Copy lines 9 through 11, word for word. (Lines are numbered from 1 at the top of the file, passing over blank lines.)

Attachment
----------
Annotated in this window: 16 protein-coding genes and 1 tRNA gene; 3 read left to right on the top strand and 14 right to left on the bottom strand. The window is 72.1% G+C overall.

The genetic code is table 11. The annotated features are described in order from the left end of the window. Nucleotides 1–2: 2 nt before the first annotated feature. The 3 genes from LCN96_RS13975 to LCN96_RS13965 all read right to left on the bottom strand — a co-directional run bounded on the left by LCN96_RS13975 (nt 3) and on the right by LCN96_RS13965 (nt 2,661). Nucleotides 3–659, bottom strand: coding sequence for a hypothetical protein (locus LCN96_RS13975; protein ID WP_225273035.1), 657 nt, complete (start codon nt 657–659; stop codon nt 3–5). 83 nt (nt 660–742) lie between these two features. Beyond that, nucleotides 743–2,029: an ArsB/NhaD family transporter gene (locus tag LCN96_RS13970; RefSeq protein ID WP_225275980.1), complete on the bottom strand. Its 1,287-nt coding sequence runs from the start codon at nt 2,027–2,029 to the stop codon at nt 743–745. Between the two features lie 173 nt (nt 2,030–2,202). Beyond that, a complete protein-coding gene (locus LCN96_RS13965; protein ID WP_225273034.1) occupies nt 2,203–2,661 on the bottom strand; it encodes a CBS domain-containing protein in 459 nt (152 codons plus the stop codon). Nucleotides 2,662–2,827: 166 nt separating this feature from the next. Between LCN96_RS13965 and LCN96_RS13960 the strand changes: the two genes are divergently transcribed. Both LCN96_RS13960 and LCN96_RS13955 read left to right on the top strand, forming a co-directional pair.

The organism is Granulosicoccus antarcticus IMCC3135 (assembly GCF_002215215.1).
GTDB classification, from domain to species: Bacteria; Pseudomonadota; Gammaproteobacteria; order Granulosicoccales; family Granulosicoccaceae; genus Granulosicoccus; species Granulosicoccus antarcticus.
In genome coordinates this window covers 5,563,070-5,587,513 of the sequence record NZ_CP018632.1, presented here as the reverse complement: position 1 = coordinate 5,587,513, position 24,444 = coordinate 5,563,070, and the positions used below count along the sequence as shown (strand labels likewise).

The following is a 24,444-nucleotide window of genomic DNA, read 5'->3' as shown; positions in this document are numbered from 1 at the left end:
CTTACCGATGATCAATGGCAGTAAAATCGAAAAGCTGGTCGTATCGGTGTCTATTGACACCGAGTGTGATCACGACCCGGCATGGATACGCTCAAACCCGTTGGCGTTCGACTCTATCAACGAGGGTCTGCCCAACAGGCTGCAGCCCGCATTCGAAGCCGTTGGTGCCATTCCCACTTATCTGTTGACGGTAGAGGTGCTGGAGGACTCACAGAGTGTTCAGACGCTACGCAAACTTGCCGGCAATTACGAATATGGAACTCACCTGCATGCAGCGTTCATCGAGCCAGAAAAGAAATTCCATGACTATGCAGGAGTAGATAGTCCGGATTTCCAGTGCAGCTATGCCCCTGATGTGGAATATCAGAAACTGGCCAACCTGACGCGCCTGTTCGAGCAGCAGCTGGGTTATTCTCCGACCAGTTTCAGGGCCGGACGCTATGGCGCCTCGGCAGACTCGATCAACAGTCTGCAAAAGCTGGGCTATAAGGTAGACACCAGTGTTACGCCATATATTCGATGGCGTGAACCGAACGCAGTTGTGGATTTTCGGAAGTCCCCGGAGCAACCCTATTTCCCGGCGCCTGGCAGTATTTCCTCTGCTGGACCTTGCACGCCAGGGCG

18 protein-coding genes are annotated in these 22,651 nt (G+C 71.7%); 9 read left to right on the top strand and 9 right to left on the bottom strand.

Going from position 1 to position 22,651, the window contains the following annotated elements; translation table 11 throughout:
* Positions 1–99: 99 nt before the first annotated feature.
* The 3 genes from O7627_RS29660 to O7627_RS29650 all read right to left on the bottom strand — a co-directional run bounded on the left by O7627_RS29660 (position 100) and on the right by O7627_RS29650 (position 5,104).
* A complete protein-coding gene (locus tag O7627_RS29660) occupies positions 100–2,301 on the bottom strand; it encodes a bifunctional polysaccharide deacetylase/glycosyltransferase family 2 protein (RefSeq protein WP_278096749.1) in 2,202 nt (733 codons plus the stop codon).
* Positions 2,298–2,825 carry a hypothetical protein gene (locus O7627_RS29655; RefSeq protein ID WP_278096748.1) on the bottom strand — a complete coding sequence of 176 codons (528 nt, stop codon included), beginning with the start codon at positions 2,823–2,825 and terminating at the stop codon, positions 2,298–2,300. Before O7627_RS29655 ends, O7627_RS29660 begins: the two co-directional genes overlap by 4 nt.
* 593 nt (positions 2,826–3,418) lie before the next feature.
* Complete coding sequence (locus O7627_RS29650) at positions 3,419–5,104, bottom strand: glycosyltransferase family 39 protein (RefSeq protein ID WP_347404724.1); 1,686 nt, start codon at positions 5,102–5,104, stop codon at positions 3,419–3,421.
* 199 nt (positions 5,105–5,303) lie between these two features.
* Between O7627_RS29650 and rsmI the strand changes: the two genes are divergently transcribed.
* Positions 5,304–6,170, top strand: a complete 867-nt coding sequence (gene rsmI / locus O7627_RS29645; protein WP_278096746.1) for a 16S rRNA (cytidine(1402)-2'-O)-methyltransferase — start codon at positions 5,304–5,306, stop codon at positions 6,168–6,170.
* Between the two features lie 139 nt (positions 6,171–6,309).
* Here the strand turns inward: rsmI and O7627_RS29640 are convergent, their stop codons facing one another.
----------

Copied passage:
Going from position 1 to position 22,651, the window contains the following annotated elements; translation table 11 throughout:
* Positions 1–99: 99 nt before the first annotated feature.
* The 3 genes from O7627_RS29660 to O7627_RS29650 all read right to left on the bottom strand — a co-directional run bounded on the left by O7627_RS29660 (position 100) and on the right by O7627_RS29650 (position 5,104).